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Old 12-28-2011, 05:42 AM   #7
mbovenka
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Join Date: Oct 2007
Location: Almere, The Netherlands
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Quote:
Originally Posted by AnneT View Post
Not completely true...
I know that in the Netherlands, most people consider a 'IJ' as a modificated 'Y', and sort accordingly: IJzer comes after York in the Netherlands...
But in Belgium a IJ is considered as a combination of I and J, and words are sorted that way: IJzer comes before intussen in Flanders...

And... as far as I know... Dutch dictionaries like Van Dale (which is considered 'reference') do it the 'Belgian' way...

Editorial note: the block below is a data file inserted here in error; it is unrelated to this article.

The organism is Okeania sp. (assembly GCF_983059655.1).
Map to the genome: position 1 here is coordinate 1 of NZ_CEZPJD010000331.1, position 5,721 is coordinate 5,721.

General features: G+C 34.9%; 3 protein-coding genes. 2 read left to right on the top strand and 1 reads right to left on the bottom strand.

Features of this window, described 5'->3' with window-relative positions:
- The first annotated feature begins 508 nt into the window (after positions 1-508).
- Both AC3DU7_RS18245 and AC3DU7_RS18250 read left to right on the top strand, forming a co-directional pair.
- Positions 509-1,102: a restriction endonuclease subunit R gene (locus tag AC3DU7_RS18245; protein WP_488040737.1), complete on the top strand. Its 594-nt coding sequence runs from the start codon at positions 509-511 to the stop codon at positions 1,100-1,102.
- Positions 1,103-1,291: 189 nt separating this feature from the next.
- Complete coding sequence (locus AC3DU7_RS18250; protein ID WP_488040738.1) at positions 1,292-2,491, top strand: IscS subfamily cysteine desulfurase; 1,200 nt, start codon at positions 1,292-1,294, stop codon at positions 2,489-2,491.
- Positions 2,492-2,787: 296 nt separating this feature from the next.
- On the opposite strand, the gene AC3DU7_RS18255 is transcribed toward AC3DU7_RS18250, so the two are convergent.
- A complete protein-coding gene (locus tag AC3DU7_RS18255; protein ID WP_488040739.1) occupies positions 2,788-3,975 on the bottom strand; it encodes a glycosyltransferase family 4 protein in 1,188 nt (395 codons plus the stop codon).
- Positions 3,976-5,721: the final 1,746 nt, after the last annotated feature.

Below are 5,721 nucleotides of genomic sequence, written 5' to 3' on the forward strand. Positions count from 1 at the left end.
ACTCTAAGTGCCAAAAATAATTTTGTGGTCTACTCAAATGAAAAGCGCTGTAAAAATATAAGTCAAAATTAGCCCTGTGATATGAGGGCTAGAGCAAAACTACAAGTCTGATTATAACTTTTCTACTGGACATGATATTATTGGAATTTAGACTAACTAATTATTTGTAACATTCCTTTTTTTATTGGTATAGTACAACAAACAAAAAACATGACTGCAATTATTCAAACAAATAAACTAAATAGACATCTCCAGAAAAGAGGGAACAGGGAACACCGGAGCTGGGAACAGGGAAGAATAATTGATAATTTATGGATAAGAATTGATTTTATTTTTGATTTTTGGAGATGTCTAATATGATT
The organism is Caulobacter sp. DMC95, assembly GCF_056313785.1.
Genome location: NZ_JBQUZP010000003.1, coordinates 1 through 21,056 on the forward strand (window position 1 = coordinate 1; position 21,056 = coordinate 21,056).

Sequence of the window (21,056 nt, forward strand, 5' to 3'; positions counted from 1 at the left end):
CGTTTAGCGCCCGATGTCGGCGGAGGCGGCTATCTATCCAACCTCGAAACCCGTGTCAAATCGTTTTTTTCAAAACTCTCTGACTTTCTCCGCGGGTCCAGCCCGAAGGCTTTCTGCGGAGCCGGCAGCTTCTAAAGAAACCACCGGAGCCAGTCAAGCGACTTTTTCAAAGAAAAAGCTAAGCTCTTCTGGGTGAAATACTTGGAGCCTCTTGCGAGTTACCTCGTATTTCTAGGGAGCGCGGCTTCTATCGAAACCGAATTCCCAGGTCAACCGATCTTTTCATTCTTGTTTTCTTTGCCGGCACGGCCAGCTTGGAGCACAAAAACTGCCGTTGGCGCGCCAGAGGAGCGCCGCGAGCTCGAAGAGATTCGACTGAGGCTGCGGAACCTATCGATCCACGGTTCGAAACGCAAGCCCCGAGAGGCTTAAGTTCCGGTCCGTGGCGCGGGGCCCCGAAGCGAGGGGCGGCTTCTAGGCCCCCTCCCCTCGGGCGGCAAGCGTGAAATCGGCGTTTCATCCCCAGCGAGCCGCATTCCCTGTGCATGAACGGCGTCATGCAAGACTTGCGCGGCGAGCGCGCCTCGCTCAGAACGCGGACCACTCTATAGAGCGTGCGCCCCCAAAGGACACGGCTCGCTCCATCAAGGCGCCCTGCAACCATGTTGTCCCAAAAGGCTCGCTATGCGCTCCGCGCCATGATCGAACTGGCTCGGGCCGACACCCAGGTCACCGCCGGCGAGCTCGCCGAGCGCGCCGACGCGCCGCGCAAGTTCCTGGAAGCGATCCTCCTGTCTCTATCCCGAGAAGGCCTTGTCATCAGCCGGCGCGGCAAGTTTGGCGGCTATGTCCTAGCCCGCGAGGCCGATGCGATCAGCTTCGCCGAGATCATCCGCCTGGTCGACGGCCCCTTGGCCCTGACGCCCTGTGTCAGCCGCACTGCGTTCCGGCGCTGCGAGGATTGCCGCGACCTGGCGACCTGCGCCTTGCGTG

I looked at it a bit more deeply, and it's indeed even more complicated than I thought

As always, Wikipedia is a good first reference: IJ

And you're right, dictionaries treat it as I+J (as do the Belgians and the Taalunie), which I personally find very odd, and is not what I was taught in school. I was taught what Horlings (warning, Dutch text) calls the 'Hollands' point of view: that IJ and Y are variant glyphs of the same letter, and the Dutch alfabet ends with X IJ Z. This is what the Dutch phone directory does (treating Y and IJ as the same letter for sorting).

Confusing, but fun
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